Here are two postcards promoting Fatherless Children of France, which was a popular charity in the United States during and after World War I. I am including the messages on the backs, which I think are interesting. (My transcription of the second one is missing a couple of key words that were written over the printing on the card.)
A very Merry Christmas and the happiest of New Years. My Christmas present to you will, I am afraid reach you very late. I had it marked, or rather left it to be marked early in November, and I have not received it yet. I am so disappointed, but you will get it some time. So much love, Annie
I wish you a happy Birthday. I have no Birthday card so this will pass this time. I will come home Friday morning if I do not get the Flu. If anything happens will ... to you. Meet me ... at the train ...
The New York Times of December 2, 1917 had an article about another fatherless Children of France postcard, with the suggestion that it could be bought instead of a gift.
An article in the Rochester Sentinel (Indiana) of December 2, 1918, described the fundraising efforts there (source):
SUPPORT FOR 16 FRENCH ORPHANS
The Fatherless Children of France, an American organization, has asked Rochester to support 16 or more French orphans, for a year, at the rate of 10 cents a day. Fort Wayne headquarters has placed A. L. Deniston in charge of the work here. The quota is one child to each 250 persons in the community.
It is the purpose of the society to have 200,000 war orphans adopted in the United States, by December 25th, as a Christmas present to France. Lodges, churches and church societies, factories and individuals will be asked to contribute the $36.50, the money to be paid monthly, quarterly, semi-annually or for the year.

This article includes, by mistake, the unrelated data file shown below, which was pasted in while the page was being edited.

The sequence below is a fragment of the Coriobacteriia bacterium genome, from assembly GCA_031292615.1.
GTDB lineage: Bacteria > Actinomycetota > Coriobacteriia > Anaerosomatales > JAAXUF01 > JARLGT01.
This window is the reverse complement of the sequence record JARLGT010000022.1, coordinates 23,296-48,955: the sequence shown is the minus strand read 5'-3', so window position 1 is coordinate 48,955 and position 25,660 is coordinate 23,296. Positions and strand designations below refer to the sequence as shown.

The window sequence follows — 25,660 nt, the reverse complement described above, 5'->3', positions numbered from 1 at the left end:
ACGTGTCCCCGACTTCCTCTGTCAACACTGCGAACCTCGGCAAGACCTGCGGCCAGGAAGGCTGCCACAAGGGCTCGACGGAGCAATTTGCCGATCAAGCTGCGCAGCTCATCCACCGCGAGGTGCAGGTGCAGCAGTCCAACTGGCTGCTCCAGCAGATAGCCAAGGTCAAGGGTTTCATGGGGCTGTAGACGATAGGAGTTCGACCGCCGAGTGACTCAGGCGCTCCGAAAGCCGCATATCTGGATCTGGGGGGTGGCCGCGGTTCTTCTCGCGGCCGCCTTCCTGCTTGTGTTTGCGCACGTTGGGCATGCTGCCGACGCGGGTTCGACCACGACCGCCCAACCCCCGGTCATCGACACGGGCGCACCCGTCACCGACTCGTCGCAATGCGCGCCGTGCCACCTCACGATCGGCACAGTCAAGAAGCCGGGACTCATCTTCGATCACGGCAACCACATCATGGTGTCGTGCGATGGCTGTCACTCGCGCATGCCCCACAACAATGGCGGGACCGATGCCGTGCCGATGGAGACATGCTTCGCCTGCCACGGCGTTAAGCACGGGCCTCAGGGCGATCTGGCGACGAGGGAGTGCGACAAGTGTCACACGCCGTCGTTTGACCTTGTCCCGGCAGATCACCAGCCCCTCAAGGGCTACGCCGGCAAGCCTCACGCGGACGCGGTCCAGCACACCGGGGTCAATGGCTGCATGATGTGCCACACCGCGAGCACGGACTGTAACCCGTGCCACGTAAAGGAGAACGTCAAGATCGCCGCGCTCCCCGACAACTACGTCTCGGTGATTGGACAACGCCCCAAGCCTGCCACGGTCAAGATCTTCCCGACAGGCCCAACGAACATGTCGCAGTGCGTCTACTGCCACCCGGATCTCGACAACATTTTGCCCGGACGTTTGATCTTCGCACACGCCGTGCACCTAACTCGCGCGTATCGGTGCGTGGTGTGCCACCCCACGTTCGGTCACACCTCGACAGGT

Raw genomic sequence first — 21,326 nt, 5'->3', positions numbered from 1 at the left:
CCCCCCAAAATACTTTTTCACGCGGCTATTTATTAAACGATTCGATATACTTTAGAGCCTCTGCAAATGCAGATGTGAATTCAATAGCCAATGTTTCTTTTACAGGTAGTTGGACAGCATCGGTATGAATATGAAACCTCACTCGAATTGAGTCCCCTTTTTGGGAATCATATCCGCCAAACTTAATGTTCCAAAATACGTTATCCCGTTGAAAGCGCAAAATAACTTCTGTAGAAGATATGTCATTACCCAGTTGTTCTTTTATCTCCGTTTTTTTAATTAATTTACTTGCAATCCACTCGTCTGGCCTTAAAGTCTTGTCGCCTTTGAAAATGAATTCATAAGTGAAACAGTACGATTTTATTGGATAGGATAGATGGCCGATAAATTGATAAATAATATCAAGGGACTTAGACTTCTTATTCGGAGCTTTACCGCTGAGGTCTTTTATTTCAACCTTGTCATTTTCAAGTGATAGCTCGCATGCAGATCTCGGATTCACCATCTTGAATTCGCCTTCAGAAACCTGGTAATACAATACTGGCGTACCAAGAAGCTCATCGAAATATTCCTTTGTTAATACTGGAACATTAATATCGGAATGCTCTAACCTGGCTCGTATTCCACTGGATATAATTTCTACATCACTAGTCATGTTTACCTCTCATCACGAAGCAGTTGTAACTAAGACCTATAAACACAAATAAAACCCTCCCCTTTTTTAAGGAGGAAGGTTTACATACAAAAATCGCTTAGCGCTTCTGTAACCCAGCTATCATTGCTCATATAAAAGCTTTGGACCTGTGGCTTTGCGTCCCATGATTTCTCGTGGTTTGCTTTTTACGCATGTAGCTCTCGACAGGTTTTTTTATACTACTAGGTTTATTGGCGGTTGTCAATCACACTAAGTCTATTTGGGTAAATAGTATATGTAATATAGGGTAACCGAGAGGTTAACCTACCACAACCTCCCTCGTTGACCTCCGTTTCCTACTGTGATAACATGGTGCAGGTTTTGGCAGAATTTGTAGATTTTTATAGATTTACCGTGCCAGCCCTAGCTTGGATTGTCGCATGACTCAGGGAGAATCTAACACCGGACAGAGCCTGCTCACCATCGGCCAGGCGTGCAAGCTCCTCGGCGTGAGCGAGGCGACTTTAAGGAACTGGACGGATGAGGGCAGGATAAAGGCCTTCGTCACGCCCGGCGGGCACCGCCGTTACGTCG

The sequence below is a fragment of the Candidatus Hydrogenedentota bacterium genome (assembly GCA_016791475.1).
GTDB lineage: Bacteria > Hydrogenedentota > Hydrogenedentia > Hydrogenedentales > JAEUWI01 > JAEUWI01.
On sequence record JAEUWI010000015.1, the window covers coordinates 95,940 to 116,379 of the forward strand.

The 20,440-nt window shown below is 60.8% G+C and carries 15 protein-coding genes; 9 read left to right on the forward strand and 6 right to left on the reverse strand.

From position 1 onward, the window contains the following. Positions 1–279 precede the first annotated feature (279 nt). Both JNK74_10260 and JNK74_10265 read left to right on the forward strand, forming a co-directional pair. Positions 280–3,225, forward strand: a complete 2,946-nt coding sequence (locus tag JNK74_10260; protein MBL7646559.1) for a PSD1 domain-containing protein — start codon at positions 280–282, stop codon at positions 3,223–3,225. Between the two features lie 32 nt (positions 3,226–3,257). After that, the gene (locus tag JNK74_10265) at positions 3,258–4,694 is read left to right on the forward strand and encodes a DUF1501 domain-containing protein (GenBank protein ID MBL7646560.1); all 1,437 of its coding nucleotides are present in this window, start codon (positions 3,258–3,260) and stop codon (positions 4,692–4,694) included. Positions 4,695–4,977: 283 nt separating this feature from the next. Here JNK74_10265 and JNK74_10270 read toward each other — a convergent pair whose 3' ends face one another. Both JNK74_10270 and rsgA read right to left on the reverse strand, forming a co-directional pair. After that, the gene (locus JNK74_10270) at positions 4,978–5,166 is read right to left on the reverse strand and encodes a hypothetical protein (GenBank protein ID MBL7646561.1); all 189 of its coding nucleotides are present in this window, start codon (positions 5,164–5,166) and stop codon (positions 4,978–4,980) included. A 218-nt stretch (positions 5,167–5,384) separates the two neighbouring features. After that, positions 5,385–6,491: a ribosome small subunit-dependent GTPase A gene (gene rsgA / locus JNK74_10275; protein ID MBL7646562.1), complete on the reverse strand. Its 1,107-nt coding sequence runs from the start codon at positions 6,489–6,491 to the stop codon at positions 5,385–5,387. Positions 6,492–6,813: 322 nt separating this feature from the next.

The work, however, is largely that of children for children, and it is urged that wherever possible, pledges or contributions be made thru a child, or in the name of a child. Where responsibility to meet the pledge can be placed with children, it should be done, certain grades or certain Sunday school classes forming teams to reach the desired amount. As soon as this is raised, the name of the French child or children will be forwarded, together with certificates for each orphan and badges for all who aid in raising the funds.
Steps will be taken at once to reach the city's quota, it being felt that more than 16 should be supported here. At least one Rochester organization of women has already acted.
Fatherless Children of France, Inc. had its headquarters in New York. The society was organized in 1916 to provide relief to needy French children whose fathers had been killed in the war. The children remained in their own homes to be brought up by their mothers.
According to a 1918 overview (source), there were 128 American committees on December 31st, 1917 and 180 on May 1st, 1918. The organization was described as follows:
There are at the present time fifty-four French Orphan Societies affiliated with our Society. These societies having applied to and been approved by our Paris Committee, have the privilege of submitting to our Paris Committee lists of needy children eligible for support under our rules. These names are then verified and catalogued by our Paris Committee and sent to the National Executive Committee in New York, which in turn distributes them among our various committees throughout America.
The funds collected for the adoption of these French children by American adoptors are remitted direct by the local American committees to Messrs. J. P. Morgan and Co. in New York; by that firm the money is transmitted through its Paris office to our committee in Paris and by it is distributed to the orphans through the French post office.
When the funds were distributed in France, they were accompanied by letters from the Paris Bureau explaining the friendship of America and instructing the child or its mother to write a letter of acknowledgment to the American benefactor (source).
Some of the letters written by the fatherless children of France to their American godparents were published in a 1917 book that can be viewed online here. This is an example of one of the letters included in the book.
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